Tom has a theory about most things in Silver City, including the Curious Kumquat, where he and Consuelo are regular customers. “I say Rob’s food is a sort of joke,” he says. “Rob hates when I say that, but it’s true. He deconstructs the food, and then he reconstructs it. And what you end up with is a pun—what you’re eating is not what you’re eating.” I think of the mozzarella balls that are actually corn shoot panna cotta, the pomegranate boba that look like caviar. “The Cook, the Thief, His Wife and Her Lover is his favorite movie. You look at that movie, and you can figure out what he’s doing in the kitchen.” (Watching the film later, I am at a loss. I wonder who is being fed pages of his own books, and who is being cooked and eaten.)

Tom’s theory about Silver City is oddly similar to his theory about the Kumquat: it’s like a giant pun. Picture a copper mining nestled in the Gila Mountains just east of the continental divide. The northernmost city in Grant County, it’s not on the way to anywhere, excepting the Gila National Forest, whose cliff dwellings and hot springs draw light tourism. Founded in 1870, Silver City looks like other small western cities, but unlike most, it was never a railroad town—more of a loading dock for ore. There wasn’t so much as a switchback; trains had to back sixty miles into the station.

Speaking to outsiders, citizens of Silver City frequently cite this isolation as a reason why so many diverse populations can live alongside one another peacefully. Conservative Anglo-Protestant ranchers, Catholic Hispanic miners, liberal hippie retirees, gay artists, and spiritual seekers attracted to the Sufi retreat outside of town—they live and work side by side in the tiny town that dead-ends in the Gila Mountains. As Rob says, “It’s so small and so isolated that people have to get along. If they don’t like gay men, where are they going to eat?”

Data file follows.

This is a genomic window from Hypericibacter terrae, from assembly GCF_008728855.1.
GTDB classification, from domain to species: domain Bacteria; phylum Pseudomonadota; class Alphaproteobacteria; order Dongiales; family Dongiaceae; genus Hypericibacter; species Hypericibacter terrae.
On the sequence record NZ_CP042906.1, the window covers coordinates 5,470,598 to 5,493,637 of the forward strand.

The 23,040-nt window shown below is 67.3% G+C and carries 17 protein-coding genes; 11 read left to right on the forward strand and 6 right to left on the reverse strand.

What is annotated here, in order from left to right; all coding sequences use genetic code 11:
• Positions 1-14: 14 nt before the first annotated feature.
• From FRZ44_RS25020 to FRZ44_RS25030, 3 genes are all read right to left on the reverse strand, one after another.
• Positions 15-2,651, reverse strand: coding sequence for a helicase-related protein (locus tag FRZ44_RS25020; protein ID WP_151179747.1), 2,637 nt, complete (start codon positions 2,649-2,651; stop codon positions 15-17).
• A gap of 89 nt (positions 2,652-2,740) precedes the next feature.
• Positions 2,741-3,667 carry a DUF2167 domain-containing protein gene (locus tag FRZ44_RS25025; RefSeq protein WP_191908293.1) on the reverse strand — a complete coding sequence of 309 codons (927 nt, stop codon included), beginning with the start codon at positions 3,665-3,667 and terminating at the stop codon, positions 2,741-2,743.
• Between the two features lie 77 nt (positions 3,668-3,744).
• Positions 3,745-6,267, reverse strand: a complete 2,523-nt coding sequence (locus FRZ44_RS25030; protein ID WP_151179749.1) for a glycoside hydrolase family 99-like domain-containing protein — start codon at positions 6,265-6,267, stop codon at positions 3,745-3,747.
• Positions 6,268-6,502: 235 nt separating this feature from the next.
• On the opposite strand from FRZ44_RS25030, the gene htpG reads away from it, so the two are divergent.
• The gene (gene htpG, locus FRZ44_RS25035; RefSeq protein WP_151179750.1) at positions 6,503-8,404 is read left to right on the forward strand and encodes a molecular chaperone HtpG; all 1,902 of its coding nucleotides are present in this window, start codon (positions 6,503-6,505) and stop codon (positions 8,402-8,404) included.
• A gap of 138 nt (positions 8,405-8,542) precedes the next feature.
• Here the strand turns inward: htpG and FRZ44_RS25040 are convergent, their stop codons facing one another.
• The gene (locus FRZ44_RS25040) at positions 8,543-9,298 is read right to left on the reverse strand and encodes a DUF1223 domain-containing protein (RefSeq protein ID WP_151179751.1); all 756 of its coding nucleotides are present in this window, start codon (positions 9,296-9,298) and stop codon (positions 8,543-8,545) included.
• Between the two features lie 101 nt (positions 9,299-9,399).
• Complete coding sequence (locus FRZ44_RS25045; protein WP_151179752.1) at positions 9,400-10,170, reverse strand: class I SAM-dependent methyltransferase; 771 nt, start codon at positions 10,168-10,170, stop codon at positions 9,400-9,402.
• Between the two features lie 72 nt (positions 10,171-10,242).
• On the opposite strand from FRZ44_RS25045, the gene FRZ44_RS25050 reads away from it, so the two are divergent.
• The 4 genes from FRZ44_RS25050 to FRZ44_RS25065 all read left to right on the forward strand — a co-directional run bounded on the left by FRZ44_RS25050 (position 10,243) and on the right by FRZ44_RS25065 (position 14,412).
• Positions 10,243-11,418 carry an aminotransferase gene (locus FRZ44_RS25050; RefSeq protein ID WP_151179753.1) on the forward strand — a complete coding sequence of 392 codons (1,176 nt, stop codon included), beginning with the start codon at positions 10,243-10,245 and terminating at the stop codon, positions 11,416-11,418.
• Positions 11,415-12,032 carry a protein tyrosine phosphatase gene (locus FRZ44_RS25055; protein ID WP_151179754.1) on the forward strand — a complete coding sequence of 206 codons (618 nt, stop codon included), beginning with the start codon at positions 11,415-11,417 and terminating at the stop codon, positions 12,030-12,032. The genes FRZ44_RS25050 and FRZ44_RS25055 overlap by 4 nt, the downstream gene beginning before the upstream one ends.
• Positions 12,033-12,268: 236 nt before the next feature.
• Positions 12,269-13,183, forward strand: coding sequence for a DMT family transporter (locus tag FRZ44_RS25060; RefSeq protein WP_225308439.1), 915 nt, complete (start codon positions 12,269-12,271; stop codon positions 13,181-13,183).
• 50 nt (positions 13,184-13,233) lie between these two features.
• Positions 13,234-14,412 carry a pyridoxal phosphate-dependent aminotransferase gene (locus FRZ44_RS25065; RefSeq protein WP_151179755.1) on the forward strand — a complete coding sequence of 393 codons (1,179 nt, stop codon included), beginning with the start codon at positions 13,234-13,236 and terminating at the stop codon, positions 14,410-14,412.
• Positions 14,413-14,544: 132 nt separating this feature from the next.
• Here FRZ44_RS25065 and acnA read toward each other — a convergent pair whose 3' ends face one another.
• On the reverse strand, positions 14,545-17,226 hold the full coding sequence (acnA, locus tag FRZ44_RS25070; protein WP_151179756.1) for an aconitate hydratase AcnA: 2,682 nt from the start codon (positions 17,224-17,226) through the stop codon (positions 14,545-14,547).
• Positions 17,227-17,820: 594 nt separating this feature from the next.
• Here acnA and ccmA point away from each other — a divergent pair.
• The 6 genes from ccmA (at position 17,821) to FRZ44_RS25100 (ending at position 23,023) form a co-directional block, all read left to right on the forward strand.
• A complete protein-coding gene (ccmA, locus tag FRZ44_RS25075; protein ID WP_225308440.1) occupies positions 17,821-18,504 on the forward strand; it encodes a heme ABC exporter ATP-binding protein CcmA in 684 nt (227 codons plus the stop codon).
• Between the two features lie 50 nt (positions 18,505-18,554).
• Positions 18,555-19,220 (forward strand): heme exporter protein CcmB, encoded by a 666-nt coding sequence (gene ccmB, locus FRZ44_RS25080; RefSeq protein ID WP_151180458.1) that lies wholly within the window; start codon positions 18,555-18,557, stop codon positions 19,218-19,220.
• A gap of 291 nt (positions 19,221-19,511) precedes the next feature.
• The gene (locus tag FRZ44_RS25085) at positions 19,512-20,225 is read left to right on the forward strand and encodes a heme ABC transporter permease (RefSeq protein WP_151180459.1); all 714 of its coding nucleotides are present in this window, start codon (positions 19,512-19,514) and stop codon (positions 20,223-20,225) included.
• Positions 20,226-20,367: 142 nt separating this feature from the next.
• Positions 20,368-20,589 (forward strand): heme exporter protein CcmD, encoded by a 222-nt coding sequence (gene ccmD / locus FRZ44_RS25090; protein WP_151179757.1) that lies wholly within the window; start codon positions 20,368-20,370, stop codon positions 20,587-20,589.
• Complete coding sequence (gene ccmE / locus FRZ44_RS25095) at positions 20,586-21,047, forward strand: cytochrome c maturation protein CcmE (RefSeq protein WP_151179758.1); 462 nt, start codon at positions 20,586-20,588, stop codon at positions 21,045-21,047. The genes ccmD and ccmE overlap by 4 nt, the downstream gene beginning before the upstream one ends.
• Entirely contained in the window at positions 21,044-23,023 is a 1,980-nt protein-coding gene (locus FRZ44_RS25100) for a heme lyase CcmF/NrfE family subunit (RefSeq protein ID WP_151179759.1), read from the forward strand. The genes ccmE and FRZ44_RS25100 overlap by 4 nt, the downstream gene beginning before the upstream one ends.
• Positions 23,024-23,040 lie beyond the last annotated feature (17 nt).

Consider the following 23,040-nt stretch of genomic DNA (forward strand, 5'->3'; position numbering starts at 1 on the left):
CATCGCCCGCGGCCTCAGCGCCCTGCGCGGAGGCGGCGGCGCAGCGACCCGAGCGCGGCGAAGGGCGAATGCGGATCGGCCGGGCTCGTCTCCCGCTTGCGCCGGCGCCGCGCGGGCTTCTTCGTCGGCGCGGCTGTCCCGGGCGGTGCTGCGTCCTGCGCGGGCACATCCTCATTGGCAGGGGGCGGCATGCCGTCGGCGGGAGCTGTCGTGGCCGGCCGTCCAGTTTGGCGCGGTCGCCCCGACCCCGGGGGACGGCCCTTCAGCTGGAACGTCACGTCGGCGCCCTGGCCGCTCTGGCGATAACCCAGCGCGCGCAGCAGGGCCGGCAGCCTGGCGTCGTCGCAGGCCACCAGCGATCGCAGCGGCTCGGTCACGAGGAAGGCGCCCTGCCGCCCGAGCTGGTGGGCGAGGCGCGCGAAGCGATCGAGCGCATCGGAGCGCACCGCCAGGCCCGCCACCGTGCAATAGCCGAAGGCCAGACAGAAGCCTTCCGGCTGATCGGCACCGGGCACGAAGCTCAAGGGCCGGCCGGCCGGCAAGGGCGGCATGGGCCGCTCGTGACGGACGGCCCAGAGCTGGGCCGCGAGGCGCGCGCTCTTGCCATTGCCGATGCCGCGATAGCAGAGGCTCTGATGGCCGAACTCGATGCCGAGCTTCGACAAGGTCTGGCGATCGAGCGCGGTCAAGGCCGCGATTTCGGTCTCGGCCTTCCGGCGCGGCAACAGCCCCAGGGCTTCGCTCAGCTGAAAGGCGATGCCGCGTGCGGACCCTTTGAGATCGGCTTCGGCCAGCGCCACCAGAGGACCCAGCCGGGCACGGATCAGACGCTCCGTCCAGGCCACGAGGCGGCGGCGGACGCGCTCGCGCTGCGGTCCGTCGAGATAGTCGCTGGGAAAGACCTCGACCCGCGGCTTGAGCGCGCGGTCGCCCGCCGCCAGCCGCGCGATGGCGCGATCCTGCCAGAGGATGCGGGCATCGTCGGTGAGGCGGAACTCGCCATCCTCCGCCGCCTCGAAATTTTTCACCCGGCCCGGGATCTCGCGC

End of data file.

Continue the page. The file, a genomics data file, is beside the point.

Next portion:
Where most see isolation from the outside world, however, Tom Hester sees forgotten money trails and political influence that have fueled internal conflicts since the town’s inception. Tom has picked apart the town history, deconstructed it down to its basic units of old newspaper clippings, correspondence, deeds, and ledgers. And when he reconstructs it again, it is not diversity that he sees, but divisions—lasting, bitter, and often silent. Mexican mineworkers may no longer be relegated to Chihuahua Hill, where running water and paved streets were scarce into the twentieth century, but there is still a stark racial divide between the historic downtown district, where the houses all have wind chimes and colorful pendants and hand-tiled walls, and the outskirts, where Hispanic miners and service workers form a second city marked by the presence of a Walmart and a strip of sagging motels with kitschy signs.

In the late 1940s, Silver City was the site of a famous mining strike, an incident that divided the town: striking Mexican miners and the Catholic church on one side, Anglo-Protestant miners and bosses on the other. The sheriff eventually buckled to pressure from New York investors to crack down on the labor unions, and a court order against the miners took them away from the picket lines. The miners’ wives, however, took over the strike, and were eventually arrested and marched to the county jail in a public relations disaster, some with small children in tow. Director Herbert Biberman, one of the Hollywood Ten and an avowed Communist sympathizer, came to Silver City shortly afterward to film a barely fictionalized movie version of the strike.

Biberman cast most of the parts with original participants, including union leader Juan Chacon as the character based on himself. Mexican actress Rosaura Revueltas, who played the female lead, was deported during the making of the film; it had to be finished with a body double. The film only screened once in New York in 1954, just long enough for Pauline Kael to hate it and Bosley Crowthers to like it, before it was locked away, the only film to be blacklisted in the U.S.

A few years ago there was a symposium on the film at the Silver City Museum. Aging white labor organizer Clinton Jencks (who played the character based on himself in the movie) gave a moving speech, which was recorded by the museum. Some of the Mexican women who had participated in the strike itself were at the symposium too, but their panel, held in soft-spoken Spanish, was not recorded. Meanwhile, Tyler informs me that a local storytelling project is getting nowhere with the Hispanic population, because those old enough to tell the stories aren’t talking. “They know better,” he says. “You don’t tell those stories to white people. White people don’t want to hear them.”